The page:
The annual Singapore prize celebrates inspiring local arts practitioners who show professional maturity in their work and have made extraordinary contributions to the nation’s art scene. This year’s winners include violinists Dmytro Udovychenko, Anna Agafia Egholm, and Angela Sin Ying Chan. The award has been given since 1979, and it is regarded as the highest honour in the Singapore art scene. The winners are awarded a cash prize, performances and multiple concert engagements.
The winner of the Singapore Literary Prize 2024 has been announced – and it’s not quite what you expect. The prize, which is open to publications written by Singaporeans in the English language, has a new translation category this year, and it’s been a popular addition.
This category will honor works that have been translated into English from any language, and it will be awarded to the best work in the category. The shortlist was compiled from 192 titles, which is 32 fewer than the number of submissions for last year’s prize.
Among the books shortlisted was Nature’s Colony: Empire, Environment and Human History in the Singapore Botanic Gardens, by NUS Press; Singapore and the Silk Road of the Sea, by John Miksic, also published by NUS Press; and Squatters into Citizens: The 1961 Bukit Ho Swee Fire and the Making of Modern Singapore, by Loh Kah Seng. The jury for this year’s prize was chaired by Kishore Mahbubani, an NUS professor and Asia Research Institute distinguished fellow, and included author Meira Chand; economist Lam San Ling; historian Peter Coclanis; and archaeologist John Miksic.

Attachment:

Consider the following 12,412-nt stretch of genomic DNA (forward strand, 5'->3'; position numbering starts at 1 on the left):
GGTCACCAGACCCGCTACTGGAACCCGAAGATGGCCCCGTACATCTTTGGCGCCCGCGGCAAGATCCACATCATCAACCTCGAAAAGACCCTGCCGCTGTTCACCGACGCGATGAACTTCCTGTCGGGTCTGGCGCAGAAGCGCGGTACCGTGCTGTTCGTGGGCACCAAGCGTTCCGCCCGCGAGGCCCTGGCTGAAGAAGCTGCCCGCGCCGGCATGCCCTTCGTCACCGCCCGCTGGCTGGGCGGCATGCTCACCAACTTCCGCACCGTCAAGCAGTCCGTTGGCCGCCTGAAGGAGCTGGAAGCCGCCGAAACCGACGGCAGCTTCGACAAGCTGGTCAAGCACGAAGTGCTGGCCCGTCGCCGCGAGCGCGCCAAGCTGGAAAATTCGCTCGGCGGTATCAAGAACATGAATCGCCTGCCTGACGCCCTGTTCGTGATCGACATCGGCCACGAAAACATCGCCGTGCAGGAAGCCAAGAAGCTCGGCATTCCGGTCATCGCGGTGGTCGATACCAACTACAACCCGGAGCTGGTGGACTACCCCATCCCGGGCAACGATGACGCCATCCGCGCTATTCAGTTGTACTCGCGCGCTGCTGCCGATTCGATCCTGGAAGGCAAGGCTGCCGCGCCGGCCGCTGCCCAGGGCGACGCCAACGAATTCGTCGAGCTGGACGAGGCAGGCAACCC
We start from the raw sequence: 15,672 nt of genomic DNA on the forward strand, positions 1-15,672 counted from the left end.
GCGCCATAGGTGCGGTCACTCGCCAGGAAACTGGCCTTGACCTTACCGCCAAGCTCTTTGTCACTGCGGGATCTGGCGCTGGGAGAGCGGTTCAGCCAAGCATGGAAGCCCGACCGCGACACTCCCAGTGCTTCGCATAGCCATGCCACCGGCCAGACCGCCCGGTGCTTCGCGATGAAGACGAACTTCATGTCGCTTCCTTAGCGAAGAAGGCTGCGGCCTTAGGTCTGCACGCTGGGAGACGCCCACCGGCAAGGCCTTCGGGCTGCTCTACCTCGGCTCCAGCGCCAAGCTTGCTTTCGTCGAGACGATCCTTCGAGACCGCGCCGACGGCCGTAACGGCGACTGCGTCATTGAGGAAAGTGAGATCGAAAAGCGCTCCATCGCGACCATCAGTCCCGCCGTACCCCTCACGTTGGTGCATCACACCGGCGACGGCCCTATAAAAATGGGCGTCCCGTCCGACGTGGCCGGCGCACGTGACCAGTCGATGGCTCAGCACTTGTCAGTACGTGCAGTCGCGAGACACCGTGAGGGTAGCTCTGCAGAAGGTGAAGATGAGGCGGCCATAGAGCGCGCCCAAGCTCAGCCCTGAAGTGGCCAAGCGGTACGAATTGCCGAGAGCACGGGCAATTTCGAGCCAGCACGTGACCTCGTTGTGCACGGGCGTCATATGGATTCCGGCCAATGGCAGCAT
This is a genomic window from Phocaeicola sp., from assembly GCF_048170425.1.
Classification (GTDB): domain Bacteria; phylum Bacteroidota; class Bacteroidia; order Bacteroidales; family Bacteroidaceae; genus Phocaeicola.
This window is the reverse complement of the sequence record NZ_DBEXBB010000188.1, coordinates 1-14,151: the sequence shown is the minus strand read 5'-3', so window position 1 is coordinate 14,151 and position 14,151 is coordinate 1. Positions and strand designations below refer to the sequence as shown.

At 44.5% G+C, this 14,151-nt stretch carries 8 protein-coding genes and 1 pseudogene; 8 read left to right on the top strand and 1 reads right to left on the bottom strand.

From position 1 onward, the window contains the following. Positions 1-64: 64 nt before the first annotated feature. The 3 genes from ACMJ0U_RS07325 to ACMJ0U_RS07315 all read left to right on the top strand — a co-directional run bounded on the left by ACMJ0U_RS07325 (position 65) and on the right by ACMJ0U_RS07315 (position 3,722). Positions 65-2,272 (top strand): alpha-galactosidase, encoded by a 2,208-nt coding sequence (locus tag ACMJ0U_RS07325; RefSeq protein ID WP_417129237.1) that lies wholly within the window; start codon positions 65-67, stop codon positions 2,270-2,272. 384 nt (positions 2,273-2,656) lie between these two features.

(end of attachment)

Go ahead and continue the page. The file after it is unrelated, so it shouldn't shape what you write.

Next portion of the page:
Another book prize that has a new translation category is the Asia Pacific Breweries Foundation (APB) Signature Art Prize. It was announced on Thursday that the 2019 prize will be awarded to Vietnamese artist Tran Thanh Hung, who has created a series of large-scale installations that examine the relationship between art and public space. The exhibition is currently on display at the National Museum of Singapore. The prize comes with a cash prize of SGD 100,000. The other finalists this year were Singapore performance artist Amanda Heng, who is revisiting her Let’s Walk series; Thai artist Dusadee Huntrakul, for her cabinet of curiosities with objects from the forest next to Gillman Barracks; Turkish artist Hera Buyuktasciyan, for her wood and metal works; and Singapore sculptor Robert Zhao Renhui, for his installation that addresses issues such as child recruitment and casualties in war.
Also on Thursday, Vienna was named the winner of the Lee Kuan Yew World City Prize for 2020. The biennial prize recognises cities that demonstrate outstanding achievements and contributions in the development of liveable, sustainable and vibrant urban communities. The prize is backed by a fund of SGD 50 million, and the winning city will receive a grant of SGD 10 million. Read more about the prize here.